Thanks, Courtney! Good luck squeezing in that writing time. Some writers love evenings / late nights and though I’m definitely a morning person, I find evenings can be a good opportunity to relax and write. 🙂

    • Laszlo A. Voros says:

      You always make yourself the promise that you will set a time when you will sit down and write. Elmore Leonard says writer’s block doesn’t exist.
      You sit down and write. There is no such thins as waiting for inspiration.
      Well one thing is for sure. When you had a typewriter (like my much lamented Smith Corona Portable) there was no such thing as waiting for the computer to
      warm up. No buffering, no sudden crash dumps.
      No while it is true that it is a Godsend that when you’re writing something
      and you need to verify your information, you switch to the Internet and Walla!
      But then something catches your eye (like the Top Ten unexplained UFO pictures) and you look. Also there was something about hearing the clack clack of your typewriter as you watched the stack of papers growing next to it. You could see what Stephen King said a certain said “your novel gaining weight”. You could see by the amount of pages you filled how much work you did instead of calculating word counts. I have added the old typewriter sound to my computer when i write because it makes it sound more like your actually pounding out a novel.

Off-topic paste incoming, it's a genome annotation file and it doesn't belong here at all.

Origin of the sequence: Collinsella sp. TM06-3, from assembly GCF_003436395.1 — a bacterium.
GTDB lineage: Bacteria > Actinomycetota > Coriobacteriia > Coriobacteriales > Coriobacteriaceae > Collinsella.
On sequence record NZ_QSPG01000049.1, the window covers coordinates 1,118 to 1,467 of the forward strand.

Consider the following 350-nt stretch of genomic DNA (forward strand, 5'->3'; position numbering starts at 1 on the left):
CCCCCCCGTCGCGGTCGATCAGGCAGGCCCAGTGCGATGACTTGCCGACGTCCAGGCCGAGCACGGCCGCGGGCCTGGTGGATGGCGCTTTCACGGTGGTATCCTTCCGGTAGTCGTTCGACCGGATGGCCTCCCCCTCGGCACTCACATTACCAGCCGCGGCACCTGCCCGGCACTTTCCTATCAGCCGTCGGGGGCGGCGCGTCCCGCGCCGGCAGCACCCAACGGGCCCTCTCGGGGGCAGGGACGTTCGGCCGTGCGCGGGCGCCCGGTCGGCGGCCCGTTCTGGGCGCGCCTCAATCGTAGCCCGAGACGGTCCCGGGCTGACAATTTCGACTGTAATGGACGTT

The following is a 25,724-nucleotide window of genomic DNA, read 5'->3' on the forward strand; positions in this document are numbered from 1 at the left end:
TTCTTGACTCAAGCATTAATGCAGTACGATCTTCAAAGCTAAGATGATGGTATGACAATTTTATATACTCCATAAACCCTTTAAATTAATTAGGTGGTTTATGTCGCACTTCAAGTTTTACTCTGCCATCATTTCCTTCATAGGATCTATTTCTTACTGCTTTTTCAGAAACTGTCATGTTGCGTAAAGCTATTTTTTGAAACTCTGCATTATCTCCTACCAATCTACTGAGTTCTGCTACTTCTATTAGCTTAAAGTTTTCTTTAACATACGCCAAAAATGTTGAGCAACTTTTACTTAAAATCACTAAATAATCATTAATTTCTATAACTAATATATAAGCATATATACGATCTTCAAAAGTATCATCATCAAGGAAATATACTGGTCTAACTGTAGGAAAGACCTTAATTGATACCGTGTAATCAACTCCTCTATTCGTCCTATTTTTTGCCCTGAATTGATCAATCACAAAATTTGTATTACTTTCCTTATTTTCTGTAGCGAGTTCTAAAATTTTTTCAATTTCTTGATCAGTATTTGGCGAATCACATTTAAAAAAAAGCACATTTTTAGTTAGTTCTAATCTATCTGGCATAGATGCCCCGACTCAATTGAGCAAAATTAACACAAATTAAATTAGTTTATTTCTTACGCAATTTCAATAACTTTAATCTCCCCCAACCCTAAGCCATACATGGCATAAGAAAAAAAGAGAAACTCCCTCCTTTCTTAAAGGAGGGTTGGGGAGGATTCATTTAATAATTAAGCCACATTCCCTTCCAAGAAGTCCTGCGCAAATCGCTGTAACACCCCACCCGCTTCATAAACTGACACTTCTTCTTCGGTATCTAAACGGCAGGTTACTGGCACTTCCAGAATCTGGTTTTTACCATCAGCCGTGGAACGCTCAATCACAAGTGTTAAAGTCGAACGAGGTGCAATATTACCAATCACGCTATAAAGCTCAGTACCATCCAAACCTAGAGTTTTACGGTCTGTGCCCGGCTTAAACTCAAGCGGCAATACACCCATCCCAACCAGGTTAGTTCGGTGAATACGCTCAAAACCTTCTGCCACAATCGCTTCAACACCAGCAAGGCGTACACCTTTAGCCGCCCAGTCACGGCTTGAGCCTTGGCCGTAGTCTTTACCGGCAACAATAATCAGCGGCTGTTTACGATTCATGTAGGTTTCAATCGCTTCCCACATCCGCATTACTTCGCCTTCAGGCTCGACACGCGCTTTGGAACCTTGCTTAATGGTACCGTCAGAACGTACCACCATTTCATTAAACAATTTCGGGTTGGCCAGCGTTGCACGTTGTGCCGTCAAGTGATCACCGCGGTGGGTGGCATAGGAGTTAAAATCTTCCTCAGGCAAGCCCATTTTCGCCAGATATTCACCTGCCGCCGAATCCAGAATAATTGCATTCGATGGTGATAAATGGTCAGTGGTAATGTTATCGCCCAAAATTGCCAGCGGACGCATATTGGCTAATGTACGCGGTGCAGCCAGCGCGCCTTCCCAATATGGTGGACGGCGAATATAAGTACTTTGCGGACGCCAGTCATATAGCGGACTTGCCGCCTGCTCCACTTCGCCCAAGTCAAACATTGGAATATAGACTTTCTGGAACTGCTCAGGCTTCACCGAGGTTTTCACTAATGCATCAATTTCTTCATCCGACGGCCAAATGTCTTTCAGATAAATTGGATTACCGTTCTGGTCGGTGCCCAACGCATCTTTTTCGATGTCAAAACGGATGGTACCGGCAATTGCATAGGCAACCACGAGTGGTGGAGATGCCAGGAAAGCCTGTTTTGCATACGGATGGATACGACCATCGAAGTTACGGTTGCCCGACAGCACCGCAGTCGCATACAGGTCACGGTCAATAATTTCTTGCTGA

• Ali Luke says:

        I think a lot of writers feel nostalgic for the days of the typewriter! I wouldn’t want to do away with the internet — fantastic for research and for marketing — but I do tend to physically unplug my computer from the ‘net when I’m writing fiction. The fewer distractions, the better!